Comparing ourselves to the world around us can make us feel pretty low. I like to think we are works in progress, never quite finished, each with unique variations. Don’t be too hard on yourself. The scale and the mirror are shallow friends when it comes to support. In most cases, your body and mind themselves are your best friends. Who gets up with you every morning to start the day?

If you are about to undertake an ambitious health overhaul or wanting to improve yourself, keep in mind…it’s relative. Go slow. How you feel is most important. Sure, it’s a canned self-help answer, but it was canned well. If you feel good, keep going. If not, stop. Rethink the approach.

Celebrating the perfect, imperfect you is liberating, whatever your size, attributes, best and worst features. There’s no one else quite like you…that’s a pretty cool thought. Take care of what you have and stay moderately healthy.

Ending this post with the song of the same name. A little inspiration for your day from Nina Simone. Ms. Simone herself a strong woman, perfect in her imperfections.

Food for thought

We could talk specific foods ingested, numbers of times a day, eat this-not that, caloric intake, etc.  Sure. Dissecting nutrition makes a difference. Knowledge is power, but over-think it, and you might end up neurotic about food. The Puritanical roots of our all or nothing culture places food into good and bad categories, fostering patterns of emotional eating, binging, guilt complexes, eating disorders, etc.  It’s no way to live and eventually we all crash and burn.

Truth is lots of things lend to well-being. It’s not just calorie counting on a plate and minutes counted at the gym. We need activity (unplug more often), natural nutrition (processed foods sparingly), stress regulation, and an understanding of societal ideals on daily life.

BUT…

If you are looking for one big universal answer on how to best handle food and nutrition, I have it. Going back thousands of years, when it comes to food, it’s the real secret to a healthy, fitter you, in mind and body:

Relax. Take pleasure in your food.

Love food and all the ceremony and community that goes with it. Adore wine, meat, bread, chocolate, avocados, whatever. It’s fine. Heck, it’s healthy!  Relax already about calories. And please! Stop forcing down quick bars with everything you need…you don’t really need it. Invest time into real food as much as possible. Use mealtime to celebrate seasonal delights. The appreciation comes from the same place, whether it be the perfect granny smith in October or the perfect bite of a dark chocolate. Taking pleasure in food creates a magical experience where flavor rules over quantity. The need for more diminishes.

This is not to say it is necessarily an easy switch. It’s a lifestyle change. Mealtime, food, and even community must be given more space in our daily routines. To encourage such dietary shifts, there’s a growing movement building awareness around food called mindful eating. I reserve a certain amount of reticence with regards to the introduction of new diets and food rules.  With the best of intent, such guidelines can paradoxically create more anxiousness over food and, ultimately, failure. It’s a strange conundrum, but just letting go and trusting our own instincts often makes the biggest difference. If you do require more reading on this topic,  here is an essay on tuning into your own eating instincts. Humans are social creatures, where community and food have played a role throughout time. The learning curve should be small.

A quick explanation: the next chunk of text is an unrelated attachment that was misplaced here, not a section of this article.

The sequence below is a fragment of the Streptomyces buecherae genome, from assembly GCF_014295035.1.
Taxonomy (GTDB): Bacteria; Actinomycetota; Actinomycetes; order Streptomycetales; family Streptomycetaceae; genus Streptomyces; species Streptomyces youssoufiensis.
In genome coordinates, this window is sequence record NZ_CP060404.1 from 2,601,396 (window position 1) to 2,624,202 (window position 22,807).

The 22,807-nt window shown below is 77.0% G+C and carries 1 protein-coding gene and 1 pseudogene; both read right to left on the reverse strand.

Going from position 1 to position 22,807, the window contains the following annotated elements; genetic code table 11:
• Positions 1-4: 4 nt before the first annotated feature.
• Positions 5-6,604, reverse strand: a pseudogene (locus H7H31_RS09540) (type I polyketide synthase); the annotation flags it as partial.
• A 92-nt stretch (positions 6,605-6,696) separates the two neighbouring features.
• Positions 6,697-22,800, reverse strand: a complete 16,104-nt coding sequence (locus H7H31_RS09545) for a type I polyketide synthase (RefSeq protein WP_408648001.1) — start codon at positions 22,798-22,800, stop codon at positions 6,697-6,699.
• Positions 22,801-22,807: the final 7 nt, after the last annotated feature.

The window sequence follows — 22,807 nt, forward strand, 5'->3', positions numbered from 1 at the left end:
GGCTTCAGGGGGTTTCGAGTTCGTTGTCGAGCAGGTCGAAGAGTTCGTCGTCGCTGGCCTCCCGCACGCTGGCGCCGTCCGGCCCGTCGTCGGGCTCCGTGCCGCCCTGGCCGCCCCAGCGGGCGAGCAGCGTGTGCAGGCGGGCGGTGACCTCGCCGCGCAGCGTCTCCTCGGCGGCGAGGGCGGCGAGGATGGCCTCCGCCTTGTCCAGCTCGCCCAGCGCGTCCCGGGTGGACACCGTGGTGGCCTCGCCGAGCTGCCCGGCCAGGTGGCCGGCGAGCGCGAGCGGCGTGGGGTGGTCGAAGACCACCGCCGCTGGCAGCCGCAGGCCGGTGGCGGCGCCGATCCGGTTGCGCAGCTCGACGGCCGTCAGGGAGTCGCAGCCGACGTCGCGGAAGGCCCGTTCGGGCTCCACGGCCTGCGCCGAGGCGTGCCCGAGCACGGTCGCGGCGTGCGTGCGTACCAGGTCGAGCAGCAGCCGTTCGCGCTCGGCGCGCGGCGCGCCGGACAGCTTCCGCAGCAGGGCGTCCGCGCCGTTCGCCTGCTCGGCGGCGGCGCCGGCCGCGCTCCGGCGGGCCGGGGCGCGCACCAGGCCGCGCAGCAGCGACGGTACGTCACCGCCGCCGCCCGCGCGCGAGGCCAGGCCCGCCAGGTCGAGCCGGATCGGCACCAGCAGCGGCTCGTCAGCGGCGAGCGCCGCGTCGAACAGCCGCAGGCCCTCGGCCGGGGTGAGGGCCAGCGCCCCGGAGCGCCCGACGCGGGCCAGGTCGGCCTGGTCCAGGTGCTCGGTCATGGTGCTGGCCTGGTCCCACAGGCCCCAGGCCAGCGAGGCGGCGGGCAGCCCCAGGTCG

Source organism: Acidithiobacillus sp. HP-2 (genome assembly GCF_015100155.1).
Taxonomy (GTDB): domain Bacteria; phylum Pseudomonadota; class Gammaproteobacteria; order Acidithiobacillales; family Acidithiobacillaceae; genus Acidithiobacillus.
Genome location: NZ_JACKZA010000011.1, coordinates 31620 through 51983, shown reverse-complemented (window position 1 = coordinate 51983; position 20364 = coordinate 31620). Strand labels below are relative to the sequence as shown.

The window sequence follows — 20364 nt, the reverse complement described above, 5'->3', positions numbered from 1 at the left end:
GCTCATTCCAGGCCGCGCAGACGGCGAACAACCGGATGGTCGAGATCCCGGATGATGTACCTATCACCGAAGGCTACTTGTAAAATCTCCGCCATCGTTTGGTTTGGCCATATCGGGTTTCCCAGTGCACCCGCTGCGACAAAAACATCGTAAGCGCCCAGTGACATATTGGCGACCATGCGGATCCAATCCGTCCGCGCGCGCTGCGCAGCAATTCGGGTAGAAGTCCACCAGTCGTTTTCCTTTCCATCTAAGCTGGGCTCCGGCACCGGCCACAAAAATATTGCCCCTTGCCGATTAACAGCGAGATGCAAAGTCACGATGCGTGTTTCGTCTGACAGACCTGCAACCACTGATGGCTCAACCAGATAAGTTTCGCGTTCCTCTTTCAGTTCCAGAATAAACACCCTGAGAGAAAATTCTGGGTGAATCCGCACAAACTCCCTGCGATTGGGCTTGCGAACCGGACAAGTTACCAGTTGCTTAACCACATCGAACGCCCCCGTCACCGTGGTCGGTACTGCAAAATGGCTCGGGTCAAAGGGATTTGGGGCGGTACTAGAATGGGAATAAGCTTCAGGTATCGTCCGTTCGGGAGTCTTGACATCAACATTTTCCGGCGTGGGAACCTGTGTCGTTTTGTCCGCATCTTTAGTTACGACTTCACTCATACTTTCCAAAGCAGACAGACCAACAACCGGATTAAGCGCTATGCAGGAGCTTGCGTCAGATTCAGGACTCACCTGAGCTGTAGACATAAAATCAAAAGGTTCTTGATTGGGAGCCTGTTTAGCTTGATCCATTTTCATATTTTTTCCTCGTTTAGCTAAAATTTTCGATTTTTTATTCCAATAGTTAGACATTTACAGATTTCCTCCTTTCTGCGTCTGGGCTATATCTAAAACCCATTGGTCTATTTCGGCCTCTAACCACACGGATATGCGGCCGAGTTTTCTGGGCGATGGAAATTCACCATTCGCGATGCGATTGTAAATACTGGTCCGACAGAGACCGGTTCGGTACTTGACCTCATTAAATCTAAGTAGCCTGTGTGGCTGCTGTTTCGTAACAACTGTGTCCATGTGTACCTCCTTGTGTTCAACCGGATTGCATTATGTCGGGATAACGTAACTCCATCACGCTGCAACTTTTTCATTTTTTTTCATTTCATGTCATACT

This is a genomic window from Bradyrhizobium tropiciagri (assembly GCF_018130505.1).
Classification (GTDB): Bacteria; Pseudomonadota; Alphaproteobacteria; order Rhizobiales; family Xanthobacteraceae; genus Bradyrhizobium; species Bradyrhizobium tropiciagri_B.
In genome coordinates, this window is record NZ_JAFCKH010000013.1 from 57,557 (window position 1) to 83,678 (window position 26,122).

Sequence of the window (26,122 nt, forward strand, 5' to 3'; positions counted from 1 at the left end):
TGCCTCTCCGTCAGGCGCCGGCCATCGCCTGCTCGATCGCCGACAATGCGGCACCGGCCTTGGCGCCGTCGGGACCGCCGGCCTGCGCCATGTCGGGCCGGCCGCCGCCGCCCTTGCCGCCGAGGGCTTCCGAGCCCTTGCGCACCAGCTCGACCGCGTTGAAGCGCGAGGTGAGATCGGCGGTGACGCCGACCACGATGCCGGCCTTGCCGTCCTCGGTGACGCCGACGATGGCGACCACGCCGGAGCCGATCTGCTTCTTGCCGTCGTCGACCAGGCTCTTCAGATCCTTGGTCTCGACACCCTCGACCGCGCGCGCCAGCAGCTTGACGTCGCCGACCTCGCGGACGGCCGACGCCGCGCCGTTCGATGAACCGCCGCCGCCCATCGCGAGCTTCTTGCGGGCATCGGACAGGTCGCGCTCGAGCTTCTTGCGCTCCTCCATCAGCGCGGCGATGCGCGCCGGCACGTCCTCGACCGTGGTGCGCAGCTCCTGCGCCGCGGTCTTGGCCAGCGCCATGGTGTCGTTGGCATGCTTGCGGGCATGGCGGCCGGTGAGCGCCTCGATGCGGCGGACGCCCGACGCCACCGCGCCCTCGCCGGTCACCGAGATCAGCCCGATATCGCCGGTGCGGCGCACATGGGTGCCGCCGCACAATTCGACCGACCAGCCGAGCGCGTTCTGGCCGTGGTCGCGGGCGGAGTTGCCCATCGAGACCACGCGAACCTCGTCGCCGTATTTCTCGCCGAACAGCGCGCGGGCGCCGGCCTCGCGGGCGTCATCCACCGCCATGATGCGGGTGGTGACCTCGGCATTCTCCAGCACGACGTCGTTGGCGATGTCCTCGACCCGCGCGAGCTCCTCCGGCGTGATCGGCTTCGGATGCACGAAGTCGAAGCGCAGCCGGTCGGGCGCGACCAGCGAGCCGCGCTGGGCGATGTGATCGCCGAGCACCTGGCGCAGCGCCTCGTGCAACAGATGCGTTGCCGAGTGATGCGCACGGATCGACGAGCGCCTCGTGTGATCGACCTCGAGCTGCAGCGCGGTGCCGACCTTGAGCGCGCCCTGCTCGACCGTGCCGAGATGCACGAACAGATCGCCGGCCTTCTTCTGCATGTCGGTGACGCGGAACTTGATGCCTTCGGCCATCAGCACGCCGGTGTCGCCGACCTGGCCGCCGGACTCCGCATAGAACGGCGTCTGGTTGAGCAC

The most used cultural food case study, looks at the French.  A Guardian article from 1994 quotes stats from the French government’s Committee for Health Education (CFES) which found that eating is still very closely linked to a national heritage of consuming good food for pleasure. In France, (in 1994) 76 per cent ate meals prepared at home, with 75 per cent eating at the family table.  The French typically spend two hours over lunch and they don’t eat in front of the television. The French eat slowly, enjoying both the food and the company.

In fact, most Countries have some cultural heritage in and social connection to their diet. Notable places include Japan, China, Greece, and Italy.

Food is not ingested for energy alone, but a source of personal and national pride, with time and care taken to prepare meals.  Rich or poor, this pride is for everyone. Due to seasonal ingredients limited quantities and time available the focus of meals is on little plates with big flavor, encouraging one to savor every bite.

Now here’s your food for thought:

Why not create your own personal culture and traditions around food. Be creative and enjoy all the pleasures it offers year round. Food should be fun. Your waist might respond in kind, so go ahead and feel free to play with your food.

Cheers


Integrating mind and body into medicine